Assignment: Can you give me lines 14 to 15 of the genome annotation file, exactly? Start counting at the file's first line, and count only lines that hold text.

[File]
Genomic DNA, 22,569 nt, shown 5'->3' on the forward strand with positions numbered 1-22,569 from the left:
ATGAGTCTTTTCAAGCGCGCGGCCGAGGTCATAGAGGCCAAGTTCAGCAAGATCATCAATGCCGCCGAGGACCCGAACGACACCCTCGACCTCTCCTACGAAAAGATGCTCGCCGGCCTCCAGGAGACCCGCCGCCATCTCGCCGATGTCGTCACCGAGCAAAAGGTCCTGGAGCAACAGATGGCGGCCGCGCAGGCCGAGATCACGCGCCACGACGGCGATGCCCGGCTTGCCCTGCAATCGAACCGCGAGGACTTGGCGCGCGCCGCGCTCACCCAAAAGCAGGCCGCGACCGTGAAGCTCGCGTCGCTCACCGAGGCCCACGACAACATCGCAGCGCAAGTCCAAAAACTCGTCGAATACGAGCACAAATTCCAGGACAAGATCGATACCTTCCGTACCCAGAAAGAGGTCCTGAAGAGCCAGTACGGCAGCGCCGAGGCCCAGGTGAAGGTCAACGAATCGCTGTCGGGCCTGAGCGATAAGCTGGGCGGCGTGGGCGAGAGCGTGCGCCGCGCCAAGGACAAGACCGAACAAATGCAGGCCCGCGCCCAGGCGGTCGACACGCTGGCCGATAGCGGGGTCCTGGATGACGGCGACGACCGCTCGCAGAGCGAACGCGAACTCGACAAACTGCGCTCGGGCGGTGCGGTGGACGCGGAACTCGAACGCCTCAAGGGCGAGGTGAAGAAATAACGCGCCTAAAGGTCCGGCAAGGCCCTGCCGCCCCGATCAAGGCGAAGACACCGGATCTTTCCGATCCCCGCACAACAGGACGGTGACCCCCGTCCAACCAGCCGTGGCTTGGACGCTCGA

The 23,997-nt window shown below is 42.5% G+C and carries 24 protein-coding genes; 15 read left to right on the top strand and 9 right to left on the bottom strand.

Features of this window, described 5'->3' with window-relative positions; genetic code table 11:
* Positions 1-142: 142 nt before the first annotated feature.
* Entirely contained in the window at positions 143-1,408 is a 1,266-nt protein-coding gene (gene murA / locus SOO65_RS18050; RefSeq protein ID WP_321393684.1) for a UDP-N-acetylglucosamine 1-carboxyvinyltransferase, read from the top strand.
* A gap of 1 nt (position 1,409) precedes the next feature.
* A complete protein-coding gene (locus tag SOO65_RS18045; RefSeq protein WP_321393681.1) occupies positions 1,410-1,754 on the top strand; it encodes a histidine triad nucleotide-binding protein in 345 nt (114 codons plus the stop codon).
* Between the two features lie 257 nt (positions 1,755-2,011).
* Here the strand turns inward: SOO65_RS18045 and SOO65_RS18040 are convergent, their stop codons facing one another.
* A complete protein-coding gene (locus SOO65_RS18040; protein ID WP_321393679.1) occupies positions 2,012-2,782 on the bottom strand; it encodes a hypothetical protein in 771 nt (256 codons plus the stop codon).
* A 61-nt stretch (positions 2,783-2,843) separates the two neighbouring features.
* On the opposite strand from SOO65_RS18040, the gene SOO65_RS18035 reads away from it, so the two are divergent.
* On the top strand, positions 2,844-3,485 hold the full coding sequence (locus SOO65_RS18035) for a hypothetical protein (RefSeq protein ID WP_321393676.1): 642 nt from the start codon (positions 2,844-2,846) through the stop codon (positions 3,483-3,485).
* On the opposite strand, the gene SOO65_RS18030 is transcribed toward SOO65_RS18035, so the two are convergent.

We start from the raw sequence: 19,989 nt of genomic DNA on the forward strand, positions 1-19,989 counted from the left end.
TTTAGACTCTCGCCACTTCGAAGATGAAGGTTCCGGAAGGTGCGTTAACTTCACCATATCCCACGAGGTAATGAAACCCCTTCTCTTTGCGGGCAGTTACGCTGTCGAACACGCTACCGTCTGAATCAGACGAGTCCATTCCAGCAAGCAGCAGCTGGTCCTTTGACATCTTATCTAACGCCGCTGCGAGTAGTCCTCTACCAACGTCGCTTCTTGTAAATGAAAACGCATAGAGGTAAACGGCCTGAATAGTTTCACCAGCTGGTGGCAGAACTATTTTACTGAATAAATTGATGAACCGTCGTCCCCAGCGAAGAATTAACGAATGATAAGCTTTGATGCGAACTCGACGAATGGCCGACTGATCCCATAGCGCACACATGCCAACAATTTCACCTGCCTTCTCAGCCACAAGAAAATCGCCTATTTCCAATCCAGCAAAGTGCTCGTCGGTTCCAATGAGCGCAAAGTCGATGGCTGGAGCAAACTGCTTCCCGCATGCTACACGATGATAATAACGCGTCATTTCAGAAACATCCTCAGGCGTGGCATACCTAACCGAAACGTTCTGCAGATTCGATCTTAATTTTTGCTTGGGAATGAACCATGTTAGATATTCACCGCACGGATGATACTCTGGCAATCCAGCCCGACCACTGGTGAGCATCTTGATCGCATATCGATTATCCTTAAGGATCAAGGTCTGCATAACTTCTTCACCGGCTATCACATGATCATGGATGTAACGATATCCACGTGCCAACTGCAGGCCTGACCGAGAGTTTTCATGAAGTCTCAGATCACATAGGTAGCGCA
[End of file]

* On the top strand, positions 2,844-3,485 hold the full coding sequence (locus SOO65_RS18035) for a hypothetical protein (RefSeq protein ID WP_321393676.1): 642 nt from the start codon (positions 2,844-2,846) through the stop codon (positions 3,483-3,485).
* On the opposite strand, the gene SOO65_RS18030 is transcribed toward SOO65_RS18035, so the two are convergent.